Issue: December 2009
Cleveland’s new chief of sustainability says building businesses on eco-friendly ideals is the way to a brighter economic future for the region.
Andrew Watterson was first asked to create a more energy-efficient City Hall. Now, four years after joining Mayor Frank Jackson’s administration, the 32-year-old has been charged with finding ways to make Greater Cleveland’s entire economy greener.
This August, Watterson organized Jackson’s Sustainable Cleveland 2019 summit, a secular revival meeting for businesspeople and civic activists looking to develop thriving commerce around environmental principles. About 700 people gathered in the city’s convention center for three days of brainstorming guided by Case Western Reserve University management professor David Cooperrider. Watterson’s promotion to Cleveland’s new cabinet-level chief of sustainability post came soon after.
Twenty groups that formed at the summit are now gathering to bring ideas from the meeting to life — a new power plant, an energy lab and incubator, a rail system powered by advanced energy are a few. We recently talked to Watterson about the eco-friendly economy he hopes to help build for Cleveland. — Erick Trickey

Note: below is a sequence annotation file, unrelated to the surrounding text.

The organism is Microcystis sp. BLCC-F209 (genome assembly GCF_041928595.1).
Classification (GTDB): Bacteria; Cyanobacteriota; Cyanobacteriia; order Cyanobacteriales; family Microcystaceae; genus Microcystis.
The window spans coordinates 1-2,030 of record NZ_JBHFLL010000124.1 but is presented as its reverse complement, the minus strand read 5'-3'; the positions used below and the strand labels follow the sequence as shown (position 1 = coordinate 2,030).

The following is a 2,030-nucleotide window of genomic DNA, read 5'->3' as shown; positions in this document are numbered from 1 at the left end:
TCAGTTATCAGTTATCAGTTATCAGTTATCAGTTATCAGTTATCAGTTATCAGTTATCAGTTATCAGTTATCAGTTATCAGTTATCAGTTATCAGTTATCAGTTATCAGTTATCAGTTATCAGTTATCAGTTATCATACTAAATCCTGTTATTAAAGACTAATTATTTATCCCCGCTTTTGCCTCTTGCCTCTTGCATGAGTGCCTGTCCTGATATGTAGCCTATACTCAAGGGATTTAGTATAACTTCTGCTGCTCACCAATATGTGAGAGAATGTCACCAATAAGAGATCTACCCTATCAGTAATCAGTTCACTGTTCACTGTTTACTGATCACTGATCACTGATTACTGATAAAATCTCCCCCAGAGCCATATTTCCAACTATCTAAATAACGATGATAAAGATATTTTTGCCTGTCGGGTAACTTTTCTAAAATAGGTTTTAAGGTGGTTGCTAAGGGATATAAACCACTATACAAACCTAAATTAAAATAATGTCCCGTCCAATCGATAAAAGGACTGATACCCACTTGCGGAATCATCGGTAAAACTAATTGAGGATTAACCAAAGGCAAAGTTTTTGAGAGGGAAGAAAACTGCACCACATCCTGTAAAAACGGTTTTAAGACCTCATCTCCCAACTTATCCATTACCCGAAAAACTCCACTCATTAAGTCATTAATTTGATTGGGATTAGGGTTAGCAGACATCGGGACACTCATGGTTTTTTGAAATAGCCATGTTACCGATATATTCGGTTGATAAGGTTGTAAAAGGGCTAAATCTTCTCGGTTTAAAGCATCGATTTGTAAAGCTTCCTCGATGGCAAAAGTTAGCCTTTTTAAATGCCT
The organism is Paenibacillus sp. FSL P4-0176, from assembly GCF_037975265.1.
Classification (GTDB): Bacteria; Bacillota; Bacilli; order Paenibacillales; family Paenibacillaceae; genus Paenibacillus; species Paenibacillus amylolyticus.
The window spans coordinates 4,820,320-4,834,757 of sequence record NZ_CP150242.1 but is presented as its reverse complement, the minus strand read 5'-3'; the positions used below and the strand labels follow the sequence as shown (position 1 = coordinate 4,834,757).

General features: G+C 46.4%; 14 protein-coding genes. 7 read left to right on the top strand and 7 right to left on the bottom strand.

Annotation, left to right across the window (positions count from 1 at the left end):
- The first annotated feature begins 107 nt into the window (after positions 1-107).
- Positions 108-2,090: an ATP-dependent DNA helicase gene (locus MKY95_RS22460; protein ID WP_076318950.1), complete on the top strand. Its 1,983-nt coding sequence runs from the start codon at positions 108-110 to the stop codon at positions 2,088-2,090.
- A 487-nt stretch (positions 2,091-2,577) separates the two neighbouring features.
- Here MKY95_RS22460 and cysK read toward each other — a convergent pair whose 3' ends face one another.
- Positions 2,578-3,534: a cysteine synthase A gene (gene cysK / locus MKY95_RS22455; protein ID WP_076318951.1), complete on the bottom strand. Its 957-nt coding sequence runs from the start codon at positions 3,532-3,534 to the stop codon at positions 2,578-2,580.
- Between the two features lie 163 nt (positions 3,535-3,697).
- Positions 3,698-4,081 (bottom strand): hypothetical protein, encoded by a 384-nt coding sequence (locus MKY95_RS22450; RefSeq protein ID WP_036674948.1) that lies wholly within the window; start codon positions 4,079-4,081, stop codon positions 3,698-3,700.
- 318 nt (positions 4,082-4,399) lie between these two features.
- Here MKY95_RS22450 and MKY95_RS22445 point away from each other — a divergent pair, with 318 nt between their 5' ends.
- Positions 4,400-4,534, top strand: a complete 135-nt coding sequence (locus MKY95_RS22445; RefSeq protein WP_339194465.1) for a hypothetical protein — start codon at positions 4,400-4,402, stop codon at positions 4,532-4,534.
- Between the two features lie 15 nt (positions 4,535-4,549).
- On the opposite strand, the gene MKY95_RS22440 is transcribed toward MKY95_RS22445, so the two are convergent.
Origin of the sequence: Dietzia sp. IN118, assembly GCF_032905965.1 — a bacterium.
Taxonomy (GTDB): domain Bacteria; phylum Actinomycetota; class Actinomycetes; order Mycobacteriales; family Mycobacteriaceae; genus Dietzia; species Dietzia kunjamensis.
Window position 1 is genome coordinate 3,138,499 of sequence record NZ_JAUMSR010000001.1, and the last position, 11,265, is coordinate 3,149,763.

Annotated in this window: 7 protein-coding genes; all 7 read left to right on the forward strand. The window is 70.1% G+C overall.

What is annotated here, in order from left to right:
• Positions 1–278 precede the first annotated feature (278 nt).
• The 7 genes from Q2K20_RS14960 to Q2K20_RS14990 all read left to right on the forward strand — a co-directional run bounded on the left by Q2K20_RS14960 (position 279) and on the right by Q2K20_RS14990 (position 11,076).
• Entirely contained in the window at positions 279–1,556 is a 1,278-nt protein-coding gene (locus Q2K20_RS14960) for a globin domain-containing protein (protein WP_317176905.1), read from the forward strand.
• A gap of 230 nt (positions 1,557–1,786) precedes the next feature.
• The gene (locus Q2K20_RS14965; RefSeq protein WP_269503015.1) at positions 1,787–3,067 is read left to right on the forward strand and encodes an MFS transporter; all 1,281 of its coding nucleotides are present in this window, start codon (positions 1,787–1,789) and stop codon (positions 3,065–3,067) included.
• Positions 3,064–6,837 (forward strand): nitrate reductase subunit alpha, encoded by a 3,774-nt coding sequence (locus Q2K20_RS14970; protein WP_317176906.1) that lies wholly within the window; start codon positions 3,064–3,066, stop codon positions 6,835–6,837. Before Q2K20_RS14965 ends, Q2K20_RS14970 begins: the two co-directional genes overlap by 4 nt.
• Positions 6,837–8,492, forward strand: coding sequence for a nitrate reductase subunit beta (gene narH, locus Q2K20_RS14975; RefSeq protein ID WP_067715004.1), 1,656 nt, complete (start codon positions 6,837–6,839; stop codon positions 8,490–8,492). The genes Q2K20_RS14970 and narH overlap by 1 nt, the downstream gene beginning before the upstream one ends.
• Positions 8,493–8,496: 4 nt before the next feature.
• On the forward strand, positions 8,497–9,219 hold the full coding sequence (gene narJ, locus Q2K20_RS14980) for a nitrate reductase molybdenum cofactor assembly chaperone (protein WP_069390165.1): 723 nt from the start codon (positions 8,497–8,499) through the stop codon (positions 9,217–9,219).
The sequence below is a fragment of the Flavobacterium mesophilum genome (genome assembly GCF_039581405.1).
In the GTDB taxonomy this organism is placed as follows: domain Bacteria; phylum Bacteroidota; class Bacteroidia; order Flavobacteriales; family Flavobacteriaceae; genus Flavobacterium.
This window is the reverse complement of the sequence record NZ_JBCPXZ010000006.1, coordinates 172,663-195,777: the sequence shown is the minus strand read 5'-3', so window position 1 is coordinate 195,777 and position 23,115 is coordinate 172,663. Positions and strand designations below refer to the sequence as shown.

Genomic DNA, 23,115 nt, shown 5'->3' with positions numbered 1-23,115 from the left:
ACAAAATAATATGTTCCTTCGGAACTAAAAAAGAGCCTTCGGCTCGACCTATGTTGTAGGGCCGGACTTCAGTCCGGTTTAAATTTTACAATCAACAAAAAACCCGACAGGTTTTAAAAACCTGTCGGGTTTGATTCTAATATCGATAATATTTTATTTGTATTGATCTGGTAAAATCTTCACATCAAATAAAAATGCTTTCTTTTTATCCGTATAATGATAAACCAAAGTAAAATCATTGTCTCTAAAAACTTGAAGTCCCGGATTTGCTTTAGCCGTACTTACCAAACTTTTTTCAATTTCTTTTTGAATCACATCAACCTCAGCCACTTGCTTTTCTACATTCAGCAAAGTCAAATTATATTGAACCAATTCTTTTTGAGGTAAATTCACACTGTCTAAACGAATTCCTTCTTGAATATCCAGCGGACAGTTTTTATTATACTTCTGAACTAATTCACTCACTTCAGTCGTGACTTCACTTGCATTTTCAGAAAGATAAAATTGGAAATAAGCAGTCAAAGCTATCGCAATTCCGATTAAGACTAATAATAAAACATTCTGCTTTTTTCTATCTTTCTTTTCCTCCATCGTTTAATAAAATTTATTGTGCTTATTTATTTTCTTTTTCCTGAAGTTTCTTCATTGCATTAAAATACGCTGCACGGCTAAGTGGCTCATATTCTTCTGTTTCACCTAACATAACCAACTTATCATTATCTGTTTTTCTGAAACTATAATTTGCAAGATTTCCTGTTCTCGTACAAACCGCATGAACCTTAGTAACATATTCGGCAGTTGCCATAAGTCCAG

You’ve been in charge of sustainability at City Hall for 4 1/2 years. What are your biggest accomplishments so far?
Mayor Jackson passed an advanced energy portfolio standard that requires Cleveland Public Power to purchase from advanced and renewable energy resources. We have big targets: by 2015, 15 percent; by 2020, 20 percent; by 2025, 25 percent.
What are the most important things that happened at the summit?
I think the most important thing was that it happened, and it was successful, that it got a whole bunch of people from all spectrums of life in our community to talk about this topic. It wasn’t just the choir that was in that room.
What are some of the outcome groups?
What will a sustainable local economy look like? How will we know when it’s here?
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